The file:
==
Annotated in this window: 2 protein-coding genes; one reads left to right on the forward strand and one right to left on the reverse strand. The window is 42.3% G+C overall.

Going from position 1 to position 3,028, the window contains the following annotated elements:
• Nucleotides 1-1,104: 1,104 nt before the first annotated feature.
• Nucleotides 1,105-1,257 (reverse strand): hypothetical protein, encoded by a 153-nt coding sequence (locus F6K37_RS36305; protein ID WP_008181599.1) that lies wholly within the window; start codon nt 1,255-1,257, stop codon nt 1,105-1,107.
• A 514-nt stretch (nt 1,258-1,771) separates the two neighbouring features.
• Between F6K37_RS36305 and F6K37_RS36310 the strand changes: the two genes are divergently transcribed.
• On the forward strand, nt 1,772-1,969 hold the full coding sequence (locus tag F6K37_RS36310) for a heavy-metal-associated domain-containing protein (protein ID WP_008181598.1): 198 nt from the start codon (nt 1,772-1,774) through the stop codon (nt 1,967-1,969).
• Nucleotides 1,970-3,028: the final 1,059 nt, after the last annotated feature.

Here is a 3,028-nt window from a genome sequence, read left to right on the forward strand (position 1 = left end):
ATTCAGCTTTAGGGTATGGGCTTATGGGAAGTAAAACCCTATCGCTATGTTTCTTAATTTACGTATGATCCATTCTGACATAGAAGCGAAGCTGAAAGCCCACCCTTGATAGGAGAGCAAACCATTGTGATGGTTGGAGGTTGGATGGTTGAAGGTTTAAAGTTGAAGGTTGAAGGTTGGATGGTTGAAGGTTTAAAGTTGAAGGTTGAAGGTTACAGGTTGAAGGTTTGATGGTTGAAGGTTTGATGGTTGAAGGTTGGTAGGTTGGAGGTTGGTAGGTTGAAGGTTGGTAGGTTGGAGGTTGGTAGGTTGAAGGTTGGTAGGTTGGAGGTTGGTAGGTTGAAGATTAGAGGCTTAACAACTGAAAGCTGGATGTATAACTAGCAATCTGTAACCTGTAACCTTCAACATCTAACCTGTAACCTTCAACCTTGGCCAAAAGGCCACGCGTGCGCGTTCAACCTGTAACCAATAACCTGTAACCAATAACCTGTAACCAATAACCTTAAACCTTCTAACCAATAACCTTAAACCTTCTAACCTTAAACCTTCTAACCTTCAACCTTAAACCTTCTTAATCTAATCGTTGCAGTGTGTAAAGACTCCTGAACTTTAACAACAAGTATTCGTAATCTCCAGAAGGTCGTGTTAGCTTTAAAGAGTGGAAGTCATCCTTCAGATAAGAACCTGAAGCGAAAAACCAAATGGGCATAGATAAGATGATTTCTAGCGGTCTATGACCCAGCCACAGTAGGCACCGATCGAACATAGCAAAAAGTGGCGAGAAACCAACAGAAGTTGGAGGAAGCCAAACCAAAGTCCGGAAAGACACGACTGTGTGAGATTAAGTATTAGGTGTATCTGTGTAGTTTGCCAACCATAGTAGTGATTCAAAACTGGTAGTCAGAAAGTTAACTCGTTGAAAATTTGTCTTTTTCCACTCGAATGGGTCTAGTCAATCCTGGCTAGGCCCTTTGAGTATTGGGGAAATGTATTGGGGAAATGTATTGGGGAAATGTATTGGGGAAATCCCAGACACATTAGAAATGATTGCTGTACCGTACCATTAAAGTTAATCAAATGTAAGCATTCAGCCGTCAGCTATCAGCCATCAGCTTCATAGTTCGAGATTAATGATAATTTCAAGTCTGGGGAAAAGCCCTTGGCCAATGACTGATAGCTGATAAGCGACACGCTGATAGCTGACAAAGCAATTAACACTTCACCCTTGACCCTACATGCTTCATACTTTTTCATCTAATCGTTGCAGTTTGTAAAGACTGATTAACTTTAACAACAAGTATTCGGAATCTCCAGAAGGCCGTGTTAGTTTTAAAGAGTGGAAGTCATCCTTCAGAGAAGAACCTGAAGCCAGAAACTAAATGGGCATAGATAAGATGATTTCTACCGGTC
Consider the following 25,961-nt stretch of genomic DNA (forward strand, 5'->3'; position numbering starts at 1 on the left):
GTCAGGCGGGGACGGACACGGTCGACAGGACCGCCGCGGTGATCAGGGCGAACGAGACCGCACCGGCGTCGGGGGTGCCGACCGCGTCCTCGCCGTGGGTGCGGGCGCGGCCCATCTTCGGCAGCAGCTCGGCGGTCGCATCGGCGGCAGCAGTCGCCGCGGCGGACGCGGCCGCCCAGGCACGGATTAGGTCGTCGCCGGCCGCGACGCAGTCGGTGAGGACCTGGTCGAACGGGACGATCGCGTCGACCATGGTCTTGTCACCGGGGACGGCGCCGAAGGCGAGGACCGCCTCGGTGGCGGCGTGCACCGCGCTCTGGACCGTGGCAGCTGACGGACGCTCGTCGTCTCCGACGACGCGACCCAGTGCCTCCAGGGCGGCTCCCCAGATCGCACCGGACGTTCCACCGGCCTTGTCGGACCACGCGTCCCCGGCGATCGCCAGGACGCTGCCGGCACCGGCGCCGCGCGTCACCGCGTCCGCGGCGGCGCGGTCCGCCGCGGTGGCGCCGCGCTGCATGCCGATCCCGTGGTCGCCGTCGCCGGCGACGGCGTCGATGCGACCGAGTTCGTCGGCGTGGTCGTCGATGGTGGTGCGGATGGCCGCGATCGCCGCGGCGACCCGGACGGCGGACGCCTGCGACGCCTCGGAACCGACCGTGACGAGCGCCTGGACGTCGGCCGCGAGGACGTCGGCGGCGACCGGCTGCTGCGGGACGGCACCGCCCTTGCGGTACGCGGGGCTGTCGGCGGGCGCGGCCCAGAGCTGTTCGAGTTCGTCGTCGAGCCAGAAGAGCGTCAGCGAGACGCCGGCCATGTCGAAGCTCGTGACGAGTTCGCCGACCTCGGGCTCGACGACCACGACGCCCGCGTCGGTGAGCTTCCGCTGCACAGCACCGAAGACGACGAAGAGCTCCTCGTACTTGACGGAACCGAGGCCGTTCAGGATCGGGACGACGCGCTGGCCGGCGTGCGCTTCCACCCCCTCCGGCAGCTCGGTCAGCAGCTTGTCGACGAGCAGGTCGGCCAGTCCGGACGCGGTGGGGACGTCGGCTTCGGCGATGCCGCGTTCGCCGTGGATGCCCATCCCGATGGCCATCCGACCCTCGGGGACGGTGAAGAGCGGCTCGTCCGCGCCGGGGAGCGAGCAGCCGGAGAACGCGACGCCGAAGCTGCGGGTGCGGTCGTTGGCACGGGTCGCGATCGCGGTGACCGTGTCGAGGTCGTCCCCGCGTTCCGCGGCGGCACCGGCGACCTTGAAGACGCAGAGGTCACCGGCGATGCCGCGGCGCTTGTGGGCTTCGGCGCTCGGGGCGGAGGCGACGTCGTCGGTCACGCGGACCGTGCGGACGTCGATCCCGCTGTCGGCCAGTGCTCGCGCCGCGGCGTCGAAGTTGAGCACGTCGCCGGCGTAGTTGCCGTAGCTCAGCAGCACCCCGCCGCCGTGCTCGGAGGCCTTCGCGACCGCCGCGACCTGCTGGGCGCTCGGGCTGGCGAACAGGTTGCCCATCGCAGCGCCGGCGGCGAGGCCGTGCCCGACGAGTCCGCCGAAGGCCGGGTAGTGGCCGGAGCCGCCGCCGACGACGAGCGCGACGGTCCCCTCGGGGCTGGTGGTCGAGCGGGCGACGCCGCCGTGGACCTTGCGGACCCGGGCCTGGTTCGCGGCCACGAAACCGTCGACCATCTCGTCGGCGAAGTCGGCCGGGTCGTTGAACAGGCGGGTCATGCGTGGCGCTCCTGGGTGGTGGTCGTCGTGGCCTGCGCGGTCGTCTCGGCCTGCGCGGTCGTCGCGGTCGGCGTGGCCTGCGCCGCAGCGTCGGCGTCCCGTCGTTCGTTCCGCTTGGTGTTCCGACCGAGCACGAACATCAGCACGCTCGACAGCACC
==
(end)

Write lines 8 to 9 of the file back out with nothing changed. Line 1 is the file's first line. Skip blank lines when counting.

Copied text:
• Nucleotides 1,970-3,028: the final 1,059 nt, after the last annotated feature.

Here is a 3,028-nt window from a genome sequence, read left to right on the forward strand (position 1 = left end):